This 2011 B180 was brought to our workshop this week from another garage which couldn’t get to the root of the trouble. The problem was it was blowing a fuse intermittently which was then bringing on the battery light and management light. The previous garage had plugged the diagnostic into it and was getting a fault code relating to the stop/start alternator. The strange thing about this fault was that the fuse that was blowing was not listed as controlling the alternator circuit. The first thing we would normally do is to disconnect the alternator and see if that stops the fuse from blowing, but in this case the wiring is inaccessible unless the alternator is completely removed from vehicle.
The alternator was removed and checked and found to be ok. So we started to look more closely at the circuits that were controlled by this fuse even though they weren’t coming up on the diagnostic!
The circuits all related to the lambda sensors, purge canister solenoid and swirl flaps.
We could easily disconnect the lambda sensors and see if the fuse blew, which we did and found that the fuse still blew. The swirl flaps on this vehicle were vacuum operated so we couldn’t see how that would pop a fuse. But we got access to the control for the flaps and found we could move them very easily as a common fault with these is they can seize up due to oil and soot from the engine.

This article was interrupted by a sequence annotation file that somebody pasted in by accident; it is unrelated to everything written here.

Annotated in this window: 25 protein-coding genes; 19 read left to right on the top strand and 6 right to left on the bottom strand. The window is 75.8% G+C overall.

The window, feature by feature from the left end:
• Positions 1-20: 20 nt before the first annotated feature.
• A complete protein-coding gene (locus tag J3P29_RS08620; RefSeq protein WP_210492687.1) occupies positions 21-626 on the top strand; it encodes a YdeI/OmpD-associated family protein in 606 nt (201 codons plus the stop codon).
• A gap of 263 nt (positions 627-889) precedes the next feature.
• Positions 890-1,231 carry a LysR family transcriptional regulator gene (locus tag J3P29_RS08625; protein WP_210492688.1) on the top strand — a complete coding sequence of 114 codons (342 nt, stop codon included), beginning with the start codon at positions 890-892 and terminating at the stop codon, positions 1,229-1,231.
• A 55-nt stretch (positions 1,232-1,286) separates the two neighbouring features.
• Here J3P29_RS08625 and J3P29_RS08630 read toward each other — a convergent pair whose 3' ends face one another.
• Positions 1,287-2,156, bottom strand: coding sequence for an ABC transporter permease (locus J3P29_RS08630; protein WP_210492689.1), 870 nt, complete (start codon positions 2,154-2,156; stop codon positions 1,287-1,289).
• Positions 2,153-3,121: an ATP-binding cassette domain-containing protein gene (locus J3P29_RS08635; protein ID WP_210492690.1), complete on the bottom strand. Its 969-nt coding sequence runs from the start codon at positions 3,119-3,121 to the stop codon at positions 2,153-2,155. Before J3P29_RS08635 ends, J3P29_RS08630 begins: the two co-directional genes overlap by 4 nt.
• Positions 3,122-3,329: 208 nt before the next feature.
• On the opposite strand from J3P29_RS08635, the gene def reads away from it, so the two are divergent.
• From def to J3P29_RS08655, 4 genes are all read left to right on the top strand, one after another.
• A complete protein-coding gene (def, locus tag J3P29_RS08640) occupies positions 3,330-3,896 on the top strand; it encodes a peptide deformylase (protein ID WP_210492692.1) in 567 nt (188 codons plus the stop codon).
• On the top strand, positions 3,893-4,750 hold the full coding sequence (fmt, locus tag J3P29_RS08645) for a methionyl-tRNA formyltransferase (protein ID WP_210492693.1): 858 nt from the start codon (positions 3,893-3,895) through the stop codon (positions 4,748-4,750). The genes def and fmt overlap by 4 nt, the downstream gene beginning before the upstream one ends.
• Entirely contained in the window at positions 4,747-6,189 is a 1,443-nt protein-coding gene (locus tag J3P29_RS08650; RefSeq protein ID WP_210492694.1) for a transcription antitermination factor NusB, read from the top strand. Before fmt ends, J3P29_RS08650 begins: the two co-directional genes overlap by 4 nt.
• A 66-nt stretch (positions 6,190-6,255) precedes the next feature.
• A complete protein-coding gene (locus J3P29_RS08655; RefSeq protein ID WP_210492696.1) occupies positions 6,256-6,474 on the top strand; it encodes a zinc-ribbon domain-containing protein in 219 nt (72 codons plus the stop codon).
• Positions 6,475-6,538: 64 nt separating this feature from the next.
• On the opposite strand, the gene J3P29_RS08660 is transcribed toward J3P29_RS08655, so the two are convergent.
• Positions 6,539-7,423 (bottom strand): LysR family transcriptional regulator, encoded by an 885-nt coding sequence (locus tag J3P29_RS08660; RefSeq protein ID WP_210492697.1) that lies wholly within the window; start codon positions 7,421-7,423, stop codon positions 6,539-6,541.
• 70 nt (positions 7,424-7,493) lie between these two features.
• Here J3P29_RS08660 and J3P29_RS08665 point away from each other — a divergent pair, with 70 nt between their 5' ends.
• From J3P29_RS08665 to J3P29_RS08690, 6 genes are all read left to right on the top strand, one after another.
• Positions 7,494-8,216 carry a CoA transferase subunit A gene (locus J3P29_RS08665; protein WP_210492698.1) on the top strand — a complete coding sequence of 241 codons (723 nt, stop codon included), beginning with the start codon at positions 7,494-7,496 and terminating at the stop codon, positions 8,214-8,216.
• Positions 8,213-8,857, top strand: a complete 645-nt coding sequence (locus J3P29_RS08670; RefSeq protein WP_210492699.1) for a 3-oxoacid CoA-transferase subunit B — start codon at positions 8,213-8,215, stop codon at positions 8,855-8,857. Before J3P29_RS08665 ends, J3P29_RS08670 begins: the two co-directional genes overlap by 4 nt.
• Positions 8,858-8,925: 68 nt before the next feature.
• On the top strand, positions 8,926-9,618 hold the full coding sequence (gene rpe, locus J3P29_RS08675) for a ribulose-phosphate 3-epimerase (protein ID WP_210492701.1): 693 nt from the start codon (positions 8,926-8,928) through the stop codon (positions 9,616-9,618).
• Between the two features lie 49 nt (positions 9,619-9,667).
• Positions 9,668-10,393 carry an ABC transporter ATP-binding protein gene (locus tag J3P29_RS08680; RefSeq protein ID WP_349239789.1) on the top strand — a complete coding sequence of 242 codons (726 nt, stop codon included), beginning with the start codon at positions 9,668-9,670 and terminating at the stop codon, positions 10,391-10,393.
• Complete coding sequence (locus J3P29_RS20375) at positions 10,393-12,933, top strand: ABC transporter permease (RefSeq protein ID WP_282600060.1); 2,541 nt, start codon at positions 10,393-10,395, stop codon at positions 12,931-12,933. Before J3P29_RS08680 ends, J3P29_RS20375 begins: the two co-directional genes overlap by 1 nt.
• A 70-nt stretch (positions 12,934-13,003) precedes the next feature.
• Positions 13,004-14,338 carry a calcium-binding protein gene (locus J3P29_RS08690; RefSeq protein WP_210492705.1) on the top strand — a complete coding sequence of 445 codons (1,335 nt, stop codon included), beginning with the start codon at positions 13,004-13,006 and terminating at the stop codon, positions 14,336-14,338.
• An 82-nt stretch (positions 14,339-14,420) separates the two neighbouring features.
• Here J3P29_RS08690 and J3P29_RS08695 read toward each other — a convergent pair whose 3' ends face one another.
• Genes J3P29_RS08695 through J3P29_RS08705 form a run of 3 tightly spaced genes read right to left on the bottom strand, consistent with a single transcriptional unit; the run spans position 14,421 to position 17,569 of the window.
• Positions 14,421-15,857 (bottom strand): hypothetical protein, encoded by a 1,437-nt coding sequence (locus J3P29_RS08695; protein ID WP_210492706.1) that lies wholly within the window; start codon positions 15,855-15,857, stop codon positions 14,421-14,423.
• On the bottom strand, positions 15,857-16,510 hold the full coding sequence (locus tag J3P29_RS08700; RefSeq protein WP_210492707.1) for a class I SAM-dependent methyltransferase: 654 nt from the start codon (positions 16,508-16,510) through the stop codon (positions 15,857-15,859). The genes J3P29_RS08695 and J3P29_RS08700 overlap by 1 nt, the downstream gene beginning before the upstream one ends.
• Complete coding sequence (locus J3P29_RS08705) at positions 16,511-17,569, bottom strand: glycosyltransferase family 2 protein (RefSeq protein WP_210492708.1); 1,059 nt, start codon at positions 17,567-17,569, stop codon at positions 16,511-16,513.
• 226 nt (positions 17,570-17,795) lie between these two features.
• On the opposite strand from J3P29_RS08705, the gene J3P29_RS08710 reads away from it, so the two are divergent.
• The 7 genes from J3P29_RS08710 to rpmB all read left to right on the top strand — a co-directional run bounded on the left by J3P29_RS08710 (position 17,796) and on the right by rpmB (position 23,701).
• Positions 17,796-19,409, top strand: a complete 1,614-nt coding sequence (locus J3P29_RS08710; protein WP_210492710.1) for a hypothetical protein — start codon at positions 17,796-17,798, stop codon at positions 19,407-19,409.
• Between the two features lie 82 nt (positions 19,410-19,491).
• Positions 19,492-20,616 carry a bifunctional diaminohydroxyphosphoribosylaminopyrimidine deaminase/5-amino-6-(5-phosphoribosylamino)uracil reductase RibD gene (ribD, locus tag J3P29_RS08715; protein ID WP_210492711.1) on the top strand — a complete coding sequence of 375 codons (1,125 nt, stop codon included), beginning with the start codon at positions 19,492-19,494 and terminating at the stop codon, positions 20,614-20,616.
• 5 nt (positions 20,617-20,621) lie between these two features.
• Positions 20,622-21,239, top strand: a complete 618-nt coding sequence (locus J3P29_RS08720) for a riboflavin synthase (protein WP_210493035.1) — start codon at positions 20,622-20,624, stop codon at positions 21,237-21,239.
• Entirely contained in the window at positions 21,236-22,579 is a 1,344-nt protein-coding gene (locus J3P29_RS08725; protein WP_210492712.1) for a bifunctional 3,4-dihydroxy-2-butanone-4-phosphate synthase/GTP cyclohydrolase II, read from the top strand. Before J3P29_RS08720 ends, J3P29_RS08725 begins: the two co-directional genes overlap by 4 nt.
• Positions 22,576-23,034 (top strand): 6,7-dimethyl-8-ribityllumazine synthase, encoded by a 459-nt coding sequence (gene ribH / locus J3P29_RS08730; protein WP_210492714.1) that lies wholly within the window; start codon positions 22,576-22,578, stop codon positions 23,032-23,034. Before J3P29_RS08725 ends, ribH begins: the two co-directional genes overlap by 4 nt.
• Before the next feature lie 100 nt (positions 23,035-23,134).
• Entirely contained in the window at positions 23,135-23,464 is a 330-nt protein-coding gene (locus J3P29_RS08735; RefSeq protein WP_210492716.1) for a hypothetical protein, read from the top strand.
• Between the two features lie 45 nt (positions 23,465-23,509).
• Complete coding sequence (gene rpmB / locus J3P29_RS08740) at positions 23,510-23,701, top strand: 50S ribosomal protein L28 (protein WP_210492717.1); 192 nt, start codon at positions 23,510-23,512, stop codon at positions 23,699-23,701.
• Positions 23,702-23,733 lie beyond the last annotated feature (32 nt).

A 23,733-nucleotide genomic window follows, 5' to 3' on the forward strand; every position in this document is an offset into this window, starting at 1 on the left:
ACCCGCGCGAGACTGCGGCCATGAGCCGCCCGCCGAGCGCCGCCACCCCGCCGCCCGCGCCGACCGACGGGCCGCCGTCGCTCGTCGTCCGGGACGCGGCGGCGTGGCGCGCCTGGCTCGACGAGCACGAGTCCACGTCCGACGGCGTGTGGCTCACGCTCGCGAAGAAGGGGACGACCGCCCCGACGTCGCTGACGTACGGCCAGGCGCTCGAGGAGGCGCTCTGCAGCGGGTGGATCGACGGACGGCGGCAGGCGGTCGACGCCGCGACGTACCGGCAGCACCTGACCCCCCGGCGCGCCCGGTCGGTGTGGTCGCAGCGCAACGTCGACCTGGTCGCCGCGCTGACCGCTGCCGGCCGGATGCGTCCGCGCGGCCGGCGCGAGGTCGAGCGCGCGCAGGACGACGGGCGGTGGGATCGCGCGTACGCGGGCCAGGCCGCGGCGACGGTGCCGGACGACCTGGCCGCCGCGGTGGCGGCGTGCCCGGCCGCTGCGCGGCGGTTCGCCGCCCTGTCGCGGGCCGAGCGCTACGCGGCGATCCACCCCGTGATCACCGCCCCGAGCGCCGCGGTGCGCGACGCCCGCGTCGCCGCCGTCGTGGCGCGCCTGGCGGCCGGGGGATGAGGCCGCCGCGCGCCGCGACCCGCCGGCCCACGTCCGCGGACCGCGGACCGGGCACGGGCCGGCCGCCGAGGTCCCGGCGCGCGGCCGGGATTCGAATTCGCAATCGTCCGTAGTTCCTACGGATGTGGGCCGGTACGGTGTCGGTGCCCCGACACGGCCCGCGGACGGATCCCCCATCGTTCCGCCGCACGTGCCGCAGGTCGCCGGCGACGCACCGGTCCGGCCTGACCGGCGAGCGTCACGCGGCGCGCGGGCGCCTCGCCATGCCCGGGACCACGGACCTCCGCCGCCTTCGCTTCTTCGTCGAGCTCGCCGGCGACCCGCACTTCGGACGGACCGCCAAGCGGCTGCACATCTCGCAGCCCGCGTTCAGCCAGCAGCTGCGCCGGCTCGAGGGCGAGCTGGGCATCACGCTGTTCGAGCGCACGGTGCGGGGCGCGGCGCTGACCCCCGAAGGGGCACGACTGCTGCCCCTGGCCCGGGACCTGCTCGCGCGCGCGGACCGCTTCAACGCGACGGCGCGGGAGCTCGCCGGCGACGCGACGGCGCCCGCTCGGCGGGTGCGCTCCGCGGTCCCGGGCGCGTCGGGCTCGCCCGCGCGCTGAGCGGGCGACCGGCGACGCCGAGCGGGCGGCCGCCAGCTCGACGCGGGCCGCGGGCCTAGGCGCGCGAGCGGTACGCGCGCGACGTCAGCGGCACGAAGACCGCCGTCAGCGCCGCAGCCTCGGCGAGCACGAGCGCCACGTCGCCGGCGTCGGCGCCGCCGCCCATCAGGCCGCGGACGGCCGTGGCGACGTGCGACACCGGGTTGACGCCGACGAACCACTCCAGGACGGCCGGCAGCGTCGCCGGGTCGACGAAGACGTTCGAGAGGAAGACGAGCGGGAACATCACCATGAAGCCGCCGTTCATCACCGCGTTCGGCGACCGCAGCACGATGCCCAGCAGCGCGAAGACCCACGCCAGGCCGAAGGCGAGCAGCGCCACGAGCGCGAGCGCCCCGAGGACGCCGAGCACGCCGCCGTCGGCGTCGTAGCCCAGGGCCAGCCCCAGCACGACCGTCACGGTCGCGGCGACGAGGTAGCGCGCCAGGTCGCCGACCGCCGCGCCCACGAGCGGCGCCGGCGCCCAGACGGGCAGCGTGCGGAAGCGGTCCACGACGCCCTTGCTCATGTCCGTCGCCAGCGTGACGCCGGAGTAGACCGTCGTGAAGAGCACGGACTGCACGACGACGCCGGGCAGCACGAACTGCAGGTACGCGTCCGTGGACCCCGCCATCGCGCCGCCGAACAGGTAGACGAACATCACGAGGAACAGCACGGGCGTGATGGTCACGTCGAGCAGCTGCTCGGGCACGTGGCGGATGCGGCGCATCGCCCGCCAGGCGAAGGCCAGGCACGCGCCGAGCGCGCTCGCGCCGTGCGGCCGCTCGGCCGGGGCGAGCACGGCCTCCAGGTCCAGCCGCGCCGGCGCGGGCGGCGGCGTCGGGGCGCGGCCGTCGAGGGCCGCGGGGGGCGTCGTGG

The only option for us now was to examine the loom from the main ECU in the engine bay, as wiring to this could affect unrelated circuits which might use a common positive connection. After a few hours of careful examination of the main engine loom a tiny nick on a cable which was not directly connected to any of the devices that was on this fuse or alternator was found across the top of the engine. The wirer was reinsulated and the loom refitted correctly so as to not cause problems in the future. The car was road tested and given back to the happy customer.


Write a Comment

Fields with * are required